Federal penalties bill blocked


Federal penalties bill blocked

A Bill allowing the federal Workplace Relations Minister to seek financial penalties for non-compliance with orders or directions of the AIRC or the Court was blocked by the Senate this week


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A Bill allowing the federal Workplace Relations Minister to seek financial penalties for non-compliance with orders or directions of the AIRC or the Court was blocked by the Senate this week.

The Greens, the Democrats and the ALP joined forces to prevent the passage of the Workplace Relations Amendment (Compliance with Court and Tribunal Orders) Bill 2003.

However, the Government was adamant the Bill was fair and should pass.

Greens IR spokesperson Senator Kerry Nettle said in Parliament this week that allowing the Minister, in addition to the industrial registrar, a union or an employer, to apply for a penalty politicized the Bill.

‘This would mean that even if only a minor breach of an order has occurred and even if the employer and the registrar do not wish to pursue the issue because the dispute has been resolved or the issue is too minor, the minister can step in and apply for a penalty and bring about the automatic disqualification of a union official,’ she said.

‘This is the crux of the government's agenda of not ensuring the resolution of disputes through negotiation and bargaining, but rather the relentless pursuit of unions and union officials regardless of the consequence for the work, the workers and the members of the union.’

The Bill also seeks to disqualify office holders and employees of registered organisations from holding office for five years if they are fined for non-compliance with a court or AIRC order.

‘The disqualification provisions in this bill are much more far-reaching than those in the Corporations Act for directors, as was pointed out by the ACTU in their submission to the Senate committee that looked at this piece of legislation,’ Nettle said.

‘The ACTU concluded their evidence by highlighting the even greater inconsistency between the proposals in this bill and the disqualification provisions for federal parliamentarians.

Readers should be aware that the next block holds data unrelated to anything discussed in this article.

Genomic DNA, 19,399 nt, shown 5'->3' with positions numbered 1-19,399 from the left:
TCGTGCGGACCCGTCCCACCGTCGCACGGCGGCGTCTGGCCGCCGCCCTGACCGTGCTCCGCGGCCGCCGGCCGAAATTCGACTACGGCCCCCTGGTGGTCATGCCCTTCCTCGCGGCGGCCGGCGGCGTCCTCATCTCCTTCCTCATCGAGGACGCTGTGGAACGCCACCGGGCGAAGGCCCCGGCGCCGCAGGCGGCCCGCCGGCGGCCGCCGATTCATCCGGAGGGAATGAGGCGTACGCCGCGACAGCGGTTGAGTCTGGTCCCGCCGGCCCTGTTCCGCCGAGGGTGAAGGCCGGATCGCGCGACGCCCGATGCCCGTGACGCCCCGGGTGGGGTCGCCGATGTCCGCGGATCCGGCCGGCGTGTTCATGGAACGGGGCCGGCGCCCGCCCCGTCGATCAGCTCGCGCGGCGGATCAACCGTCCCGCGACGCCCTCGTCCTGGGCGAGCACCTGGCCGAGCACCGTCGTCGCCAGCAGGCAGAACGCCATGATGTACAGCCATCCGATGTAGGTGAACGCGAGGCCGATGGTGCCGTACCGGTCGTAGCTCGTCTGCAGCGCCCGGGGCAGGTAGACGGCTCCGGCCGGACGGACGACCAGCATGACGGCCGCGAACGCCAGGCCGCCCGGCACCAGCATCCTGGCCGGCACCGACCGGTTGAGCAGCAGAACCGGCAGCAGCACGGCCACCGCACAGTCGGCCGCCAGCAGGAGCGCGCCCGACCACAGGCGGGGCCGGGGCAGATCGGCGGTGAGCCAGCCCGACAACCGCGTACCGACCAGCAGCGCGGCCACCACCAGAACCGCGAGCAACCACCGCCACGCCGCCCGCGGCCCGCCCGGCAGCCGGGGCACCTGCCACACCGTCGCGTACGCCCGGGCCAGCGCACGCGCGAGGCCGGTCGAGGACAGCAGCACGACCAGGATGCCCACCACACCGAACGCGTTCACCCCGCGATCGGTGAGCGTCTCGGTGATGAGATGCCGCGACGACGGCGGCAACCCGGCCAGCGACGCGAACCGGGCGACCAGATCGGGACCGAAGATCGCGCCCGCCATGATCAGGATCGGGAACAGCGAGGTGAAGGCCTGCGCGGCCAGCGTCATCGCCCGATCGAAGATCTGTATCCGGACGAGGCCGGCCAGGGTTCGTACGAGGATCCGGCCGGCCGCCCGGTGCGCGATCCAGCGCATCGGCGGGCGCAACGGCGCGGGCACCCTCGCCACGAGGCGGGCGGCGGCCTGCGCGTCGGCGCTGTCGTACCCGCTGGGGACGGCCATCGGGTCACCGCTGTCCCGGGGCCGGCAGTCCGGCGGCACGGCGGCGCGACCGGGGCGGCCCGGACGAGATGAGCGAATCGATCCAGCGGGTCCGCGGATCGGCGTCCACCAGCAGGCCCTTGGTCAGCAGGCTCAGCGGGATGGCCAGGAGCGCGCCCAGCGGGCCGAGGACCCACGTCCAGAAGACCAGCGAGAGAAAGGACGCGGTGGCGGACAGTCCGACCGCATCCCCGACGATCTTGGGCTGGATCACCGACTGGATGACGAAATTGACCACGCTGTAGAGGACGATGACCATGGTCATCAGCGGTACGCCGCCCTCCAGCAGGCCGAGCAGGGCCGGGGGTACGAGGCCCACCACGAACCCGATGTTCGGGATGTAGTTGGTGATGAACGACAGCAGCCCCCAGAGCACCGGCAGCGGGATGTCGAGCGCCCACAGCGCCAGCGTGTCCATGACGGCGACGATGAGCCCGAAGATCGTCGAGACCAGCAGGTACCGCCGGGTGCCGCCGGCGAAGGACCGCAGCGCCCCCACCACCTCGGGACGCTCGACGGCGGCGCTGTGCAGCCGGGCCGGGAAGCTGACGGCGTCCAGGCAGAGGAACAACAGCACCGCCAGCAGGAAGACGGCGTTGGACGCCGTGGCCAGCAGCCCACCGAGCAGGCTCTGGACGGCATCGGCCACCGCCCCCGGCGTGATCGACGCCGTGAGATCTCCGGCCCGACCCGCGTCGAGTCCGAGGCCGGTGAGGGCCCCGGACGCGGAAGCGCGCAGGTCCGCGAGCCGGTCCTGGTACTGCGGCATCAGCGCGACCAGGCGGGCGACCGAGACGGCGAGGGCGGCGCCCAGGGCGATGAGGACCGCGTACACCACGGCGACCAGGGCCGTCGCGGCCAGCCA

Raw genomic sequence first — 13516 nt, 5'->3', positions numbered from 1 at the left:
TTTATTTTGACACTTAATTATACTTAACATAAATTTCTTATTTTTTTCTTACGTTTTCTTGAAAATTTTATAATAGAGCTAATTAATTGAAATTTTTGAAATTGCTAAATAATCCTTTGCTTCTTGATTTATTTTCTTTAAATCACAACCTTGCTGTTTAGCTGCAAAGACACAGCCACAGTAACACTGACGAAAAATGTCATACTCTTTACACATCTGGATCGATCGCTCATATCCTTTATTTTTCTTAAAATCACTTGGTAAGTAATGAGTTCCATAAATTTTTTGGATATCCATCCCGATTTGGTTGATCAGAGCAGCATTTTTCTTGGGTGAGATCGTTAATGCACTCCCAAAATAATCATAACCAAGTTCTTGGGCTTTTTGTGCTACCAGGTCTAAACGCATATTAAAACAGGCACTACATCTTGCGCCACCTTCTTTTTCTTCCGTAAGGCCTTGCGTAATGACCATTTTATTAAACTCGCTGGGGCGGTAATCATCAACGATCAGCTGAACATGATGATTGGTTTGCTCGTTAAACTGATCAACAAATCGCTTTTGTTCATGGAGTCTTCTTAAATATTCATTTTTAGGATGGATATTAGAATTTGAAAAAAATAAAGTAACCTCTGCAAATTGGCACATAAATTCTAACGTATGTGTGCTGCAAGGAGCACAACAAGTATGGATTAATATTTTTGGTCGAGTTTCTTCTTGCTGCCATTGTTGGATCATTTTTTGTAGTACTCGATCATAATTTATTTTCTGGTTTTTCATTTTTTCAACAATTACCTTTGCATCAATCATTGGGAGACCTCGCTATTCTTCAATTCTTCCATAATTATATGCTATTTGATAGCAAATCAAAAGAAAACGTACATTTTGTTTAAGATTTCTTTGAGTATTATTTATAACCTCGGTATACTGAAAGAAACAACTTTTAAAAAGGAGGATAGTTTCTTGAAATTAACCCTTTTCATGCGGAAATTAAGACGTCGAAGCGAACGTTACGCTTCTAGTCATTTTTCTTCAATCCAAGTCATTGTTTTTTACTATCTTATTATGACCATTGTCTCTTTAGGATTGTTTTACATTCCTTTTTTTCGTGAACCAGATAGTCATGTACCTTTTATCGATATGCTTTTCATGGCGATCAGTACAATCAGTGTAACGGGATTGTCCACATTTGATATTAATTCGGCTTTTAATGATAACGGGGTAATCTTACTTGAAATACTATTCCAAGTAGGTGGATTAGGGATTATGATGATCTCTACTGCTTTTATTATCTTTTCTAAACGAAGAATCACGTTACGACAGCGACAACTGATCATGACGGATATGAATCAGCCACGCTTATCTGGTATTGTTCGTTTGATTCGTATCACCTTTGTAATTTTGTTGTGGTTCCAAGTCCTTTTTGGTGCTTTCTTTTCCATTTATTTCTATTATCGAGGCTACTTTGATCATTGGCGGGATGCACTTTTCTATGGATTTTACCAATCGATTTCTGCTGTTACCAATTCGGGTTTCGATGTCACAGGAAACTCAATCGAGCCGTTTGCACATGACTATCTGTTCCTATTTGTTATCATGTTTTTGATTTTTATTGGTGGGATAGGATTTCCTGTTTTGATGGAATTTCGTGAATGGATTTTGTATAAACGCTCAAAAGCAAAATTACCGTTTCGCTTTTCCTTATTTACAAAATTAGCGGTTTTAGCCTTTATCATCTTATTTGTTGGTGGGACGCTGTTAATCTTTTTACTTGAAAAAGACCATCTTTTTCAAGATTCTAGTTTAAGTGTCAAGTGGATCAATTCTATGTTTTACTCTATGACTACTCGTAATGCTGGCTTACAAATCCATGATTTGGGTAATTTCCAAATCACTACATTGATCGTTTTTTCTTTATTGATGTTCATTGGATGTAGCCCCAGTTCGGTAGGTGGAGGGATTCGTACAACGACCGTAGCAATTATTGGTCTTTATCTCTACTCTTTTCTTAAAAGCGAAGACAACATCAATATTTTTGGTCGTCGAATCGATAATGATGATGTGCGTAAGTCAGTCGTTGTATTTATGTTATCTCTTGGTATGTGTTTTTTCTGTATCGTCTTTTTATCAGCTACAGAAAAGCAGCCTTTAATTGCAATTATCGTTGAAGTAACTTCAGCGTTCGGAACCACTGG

‘The act already has adequate penalties for breaches of orders, so the provisions in this bill are aimed at heightening the pressure on unions.

‘The increased threat of imprisonment for taking industrial action is particularly concerning.’

Liberal Senator Eric Abetz told Parliament Nettles assertions were incorrect. ‘The bill simply obliges officers and employees of registered organisations to refrain from taking action that would frustrate the operation of a court or AIRC order which applies to their organisation or to its officials, employees or members,’ he said.

‘No penalty can be imposed until those engaging in unlawful conduct have first been warned by either the AIRC or the Federal Court that what they are doing is unlawful. It is only after a stop order has been defied that penalties provided for under this bill have any relevance.’

He said that in relation to the Minister applying for penalties, they were pecuniary in nature only; there were no criminal sanctions. ‘An official who is subsequently penalised by a court for breaching an order is also disqualified from holding office for a period of five years. Any such disqualification is subject to a right of appeal.’

He rejected the notion that the provisions of the Bill were somehow more severe than those of the Corporations Act. ‘We as a government say: if it is good enough for Corporations Law, chances are it is also good enough for industrial or workplace relations laws,’ he said.

‘In some cases where the unlawful conduct of an official of a registered organisation damages that organisation, the bill provides that the organisation may recover the losses from the official.'

In a statement, the Democrats IR spokesperson Senator Andrew Murray said the provisions were a concern because they automatically barred union officials subject to civil penalty provisions. They also affected a union officials capacity to represent his/her members – ‘if they fear disqualification without good cause’.

In Parliament, Liberal Senator Abetz rejected the notion that disqualification from office was not automatic.’ In those instances where an official contravenes an order, the court still retains the option of not imposing a pecuniary penalty. Where no such penalty is imposed there can be no disqualification.’

However, if a penalty is applied disqualification is automatic.

Abetz said Murray was wrong when it came to a union officers capacity to do their job. ‘The bill ought to have no impact whatever on the ability of union officials to perform their job adequately and represent employees, unless he believes that to do that you have to breach the orders of the Industrial Relations Commission.’

According to Abetz, ‘Parties can still engage in protected action and no official, member or employee of an organisation is penalised under this bill for taking lawful industrial action.’

In an earlier Senate Committee Inquiry, the ALP said the Bills were ‘unbalanced’, and were more likely to increase conflict than reduce it (see previous story).

See: the Bill online and related stories.


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